There is a direct correlation between the experience you provide your clientele and your ability to effectively engage them. The emotional connection a positive experience can create between consumer and business opens up exponential opportunities to extend and develop that relationship. Now, more than ever, that whole process starts and takes place primarily online — and marketers must be able to offer an excellent web-based experience on the consumer’s terms to be successful.
While coordinating efforts to start your online customer relationship off on the right foot sounds easy, in practice many marketers miss the mark. Typically incorporating tools that integrate bits and pieces that provide efficiencies in some areas, while overlooking other portions of the customer lifecycle that may not appear directly related on the surface. In reality, an integrated online marketing and client engagement strategy is a possibility for businesses large and small, and can pay dividends when optimized correctly. Below are three areas of emphasis marketers should focus on to ensure these efforts are successful.
Be (Seemingly) Available, All The Time
As Smartphone ownership grows, it stands to reason that the more than 64% of smartphone users who utilize their device to conduct everyday tasks will grow as well. So make sure your mobile site supports the same range of functionalities as your website. It’s important that traditional web-based marketing efforts like an effective call-to-action or pathways that entice new online visitors to interact with the business are readily visible and available via mobile devices.
But what good is collecting prospective and returning client data if your marketing, sales and customer service teams can’t easily access it? Every call-to-action on your web, email and social campaigns must connect with your CRM, which in turn must have a responsive, mobile interface available to your team anywhere they go, anytime. Each of your teams needs access to the full scope of consumer data, as well as the ability to communicate potential action items to other teams and manage any aspect of the customer relationship – e.g. scheduling, invoicing, payments – as needed whenever, no matter their location. Important during acquisition, this availability can also build goodwill and loyalty with your clientele, cultivating that relationship over the long haul.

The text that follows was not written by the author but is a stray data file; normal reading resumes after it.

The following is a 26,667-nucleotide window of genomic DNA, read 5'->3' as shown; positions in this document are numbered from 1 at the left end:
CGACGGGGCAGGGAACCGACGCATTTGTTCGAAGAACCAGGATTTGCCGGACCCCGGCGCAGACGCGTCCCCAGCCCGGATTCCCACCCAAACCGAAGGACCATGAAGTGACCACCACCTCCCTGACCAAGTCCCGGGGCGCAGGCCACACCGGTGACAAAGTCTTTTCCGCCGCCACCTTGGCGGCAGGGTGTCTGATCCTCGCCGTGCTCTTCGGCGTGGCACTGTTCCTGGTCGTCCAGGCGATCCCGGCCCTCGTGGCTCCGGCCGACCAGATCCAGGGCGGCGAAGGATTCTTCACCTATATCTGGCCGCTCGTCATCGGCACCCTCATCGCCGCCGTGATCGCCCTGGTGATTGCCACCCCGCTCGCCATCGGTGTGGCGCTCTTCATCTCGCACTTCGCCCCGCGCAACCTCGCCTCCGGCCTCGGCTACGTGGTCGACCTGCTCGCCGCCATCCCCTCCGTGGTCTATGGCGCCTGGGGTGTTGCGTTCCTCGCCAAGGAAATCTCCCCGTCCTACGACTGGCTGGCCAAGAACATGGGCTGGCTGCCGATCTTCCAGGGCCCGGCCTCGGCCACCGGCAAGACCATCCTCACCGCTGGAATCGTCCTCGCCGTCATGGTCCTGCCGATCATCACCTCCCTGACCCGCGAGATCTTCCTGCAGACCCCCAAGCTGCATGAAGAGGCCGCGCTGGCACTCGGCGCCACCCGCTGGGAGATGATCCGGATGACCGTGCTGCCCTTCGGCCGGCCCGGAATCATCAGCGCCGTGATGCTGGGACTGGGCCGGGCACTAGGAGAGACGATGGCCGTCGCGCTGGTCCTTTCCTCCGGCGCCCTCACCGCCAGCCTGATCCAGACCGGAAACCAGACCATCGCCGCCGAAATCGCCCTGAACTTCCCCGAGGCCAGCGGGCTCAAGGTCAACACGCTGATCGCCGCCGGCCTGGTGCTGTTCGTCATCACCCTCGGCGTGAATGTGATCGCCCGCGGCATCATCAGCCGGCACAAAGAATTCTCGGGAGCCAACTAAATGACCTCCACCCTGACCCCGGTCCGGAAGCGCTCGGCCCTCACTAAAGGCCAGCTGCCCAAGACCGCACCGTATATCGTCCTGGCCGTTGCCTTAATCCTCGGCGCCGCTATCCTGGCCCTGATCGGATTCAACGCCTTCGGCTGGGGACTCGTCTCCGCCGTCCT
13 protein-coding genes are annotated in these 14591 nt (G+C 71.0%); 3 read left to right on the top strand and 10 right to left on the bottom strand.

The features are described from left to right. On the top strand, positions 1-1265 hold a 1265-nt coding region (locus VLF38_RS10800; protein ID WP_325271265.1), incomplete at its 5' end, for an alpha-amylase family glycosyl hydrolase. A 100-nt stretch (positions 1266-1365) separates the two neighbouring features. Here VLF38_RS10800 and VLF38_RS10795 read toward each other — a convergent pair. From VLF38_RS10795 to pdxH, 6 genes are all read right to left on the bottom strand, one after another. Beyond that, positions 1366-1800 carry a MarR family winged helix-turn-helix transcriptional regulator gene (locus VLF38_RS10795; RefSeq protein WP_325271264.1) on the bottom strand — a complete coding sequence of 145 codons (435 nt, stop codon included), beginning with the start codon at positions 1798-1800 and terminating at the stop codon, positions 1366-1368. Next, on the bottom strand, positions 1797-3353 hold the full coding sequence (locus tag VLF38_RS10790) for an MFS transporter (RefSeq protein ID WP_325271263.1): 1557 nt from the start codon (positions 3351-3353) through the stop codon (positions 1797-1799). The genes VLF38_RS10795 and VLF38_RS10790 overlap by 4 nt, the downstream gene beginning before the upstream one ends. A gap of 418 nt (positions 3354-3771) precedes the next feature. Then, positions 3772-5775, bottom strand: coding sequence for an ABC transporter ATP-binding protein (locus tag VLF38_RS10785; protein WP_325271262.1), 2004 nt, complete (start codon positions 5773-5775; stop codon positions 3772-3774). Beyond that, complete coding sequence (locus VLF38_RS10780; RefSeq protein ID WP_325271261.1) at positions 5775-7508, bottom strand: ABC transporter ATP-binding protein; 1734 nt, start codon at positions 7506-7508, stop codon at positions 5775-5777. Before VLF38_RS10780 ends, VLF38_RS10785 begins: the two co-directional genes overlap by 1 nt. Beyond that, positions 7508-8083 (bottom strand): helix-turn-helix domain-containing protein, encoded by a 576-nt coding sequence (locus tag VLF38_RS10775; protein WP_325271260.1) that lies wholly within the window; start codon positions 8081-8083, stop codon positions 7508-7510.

To Whom Am I Speaking?
Marketers looking to maximize capture and retention should also focus on right-sizing and targeting their messaging, while still keeping basic ideas consistent. Know where the customer is in the sales cycle, and then adjust target messages and calls to action to fit them and the platform (i.e. mobile vs. website). For example, target follow-up emails to first-time clients on behalf of a dedicated sales rep that include on-demand scheduling functionality, suggesting they set up a check-in call with the rep at their convenience. Maintaining messaging consistency while still tailoring to specific scenarios can optimize communication for customer preferences and building a rapport by speaking more directly to their particular needs.
Keep Them Coming Back
You’ve established the relationship and the client has completed the sales funnel, now what? Many marketers drop the ball here in that their strategy does not include client service considerations. But integrating this element can really improve your ability to attend to clients and further cultivate repeat business. Incorporating customer satisfaction, the length of the relationship, the products and services purchased, etc. into your marketing strategy provides an additional layer of insight that a marketer can use to dial-in the frequency and nature of client engagement. Given research has found that a repeat customer spends 67% more than a new one, the benefit of understanding the ongoing relationship dynamics at play is evident.
Now, depending on the industry, there may be a system available that incorporates customer service capabilities with the rest of your marketing and sales efforts, if so then that’s the best option. However, since there is no catchall solution that is universally adoptable, simple communication can also do the trick. Install procedures for handing customers from team to team and ensure all team members are trained in each other’s systems.
A marketer’s goals should include regular and open cross-departmental correspondence so the entire company has insight into all aspects of the consumer relationship, putting everyone in the best position to compliment their co-worker’s efforts. A comprehensive view of a client’s relationship with a business remains a vital element of marketing strategy, and it requires coordination between teams and consumer-facing technology. This sort of adept and responsive client interaction can make the difference between a profitable, long-term commercial relationship and a series of minimally profitable one-off purchases.
About the Author:
Ran Oelgiesser is chief marketing officer of vCita. He has nearly 20 years of experience in helping startups and large organizations with technology, product management, and marketing. Prior to vCita, Ran was a co-founder and vice president of product marketing at Kidaro (acquired by Microsoft in 2008).